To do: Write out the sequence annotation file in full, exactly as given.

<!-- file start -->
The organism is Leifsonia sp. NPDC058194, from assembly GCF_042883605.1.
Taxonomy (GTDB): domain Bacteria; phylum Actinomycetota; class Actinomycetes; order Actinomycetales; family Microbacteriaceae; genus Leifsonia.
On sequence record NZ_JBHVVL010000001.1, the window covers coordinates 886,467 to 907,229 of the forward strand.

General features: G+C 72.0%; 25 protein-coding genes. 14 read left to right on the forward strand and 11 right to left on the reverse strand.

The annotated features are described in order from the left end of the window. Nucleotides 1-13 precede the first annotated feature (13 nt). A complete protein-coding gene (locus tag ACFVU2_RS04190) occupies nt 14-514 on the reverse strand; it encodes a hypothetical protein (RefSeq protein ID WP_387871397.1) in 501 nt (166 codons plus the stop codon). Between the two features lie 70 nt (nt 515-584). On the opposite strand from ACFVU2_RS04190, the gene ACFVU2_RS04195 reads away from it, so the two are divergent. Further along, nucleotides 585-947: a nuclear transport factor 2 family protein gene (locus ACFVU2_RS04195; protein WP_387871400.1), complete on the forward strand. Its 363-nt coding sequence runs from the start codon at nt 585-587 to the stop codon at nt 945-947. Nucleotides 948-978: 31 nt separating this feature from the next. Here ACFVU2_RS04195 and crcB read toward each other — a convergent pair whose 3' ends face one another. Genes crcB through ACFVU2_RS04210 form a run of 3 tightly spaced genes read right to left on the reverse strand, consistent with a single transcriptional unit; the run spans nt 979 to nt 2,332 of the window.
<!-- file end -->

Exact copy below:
The organism is Leifsonia sp. NPDC058194, from assembly GCF_042883605.1.
Taxonomy (GTDB): domain Bacteria; phylum Actinomycetota; class Actinomycetes; order Actinomycetales; family Microbacteriaceae; genus Leifsonia.
On sequence record NZ_JBHVVL010000001.1, the window covers coordinates 886,467 to 907,229 of the forward strand.

General features: G+C 72.0%; 25 protein-coding genes. 14 read left to right on the forward strand and 11 right to left on the reverse strand.

The annotated features are described in order from the left end of the window. Nucleotides 1-13 precede the first annotated feature (13 nt). A complete protein-coding gene (locus tag ACFVU2_RS04190) occupies nt 14-514 on the reverse strand; it encodes a hypothetical protein (RefSeq protein ID WP_387871397.1) in 501 nt (166 codons plus the stop codon). Between the two features lie 70 nt (nt 515-584). On the opposite strand from ACFVU2_RS04190, the gene ACFVU2_RS04195 reads away from it, so the two are divergent. Further along, nucleotides 585-947: a nuclear transport factor 2 family protein gene (locus ACFVU2_RS04195; protein WP_387871400.1), complete on the forward strand. Its 363-nt coding sequence runs from the start codon at nt 585-587 to the stop codon at nt 945-947. Nucleotides 948-978: 31 nt separating this feature from the next. Here ACFVU2_RS04195 and crcB read toward each other — a convergent pair whose 3' ends face one another. Genes crcB through ACFVU2_RS04210 form a run of 3 tightly spaced genes read right to left on the reverse strand, consistent with a single transcriptional unit; the run spans nt 979 to nt 2,332 of the window.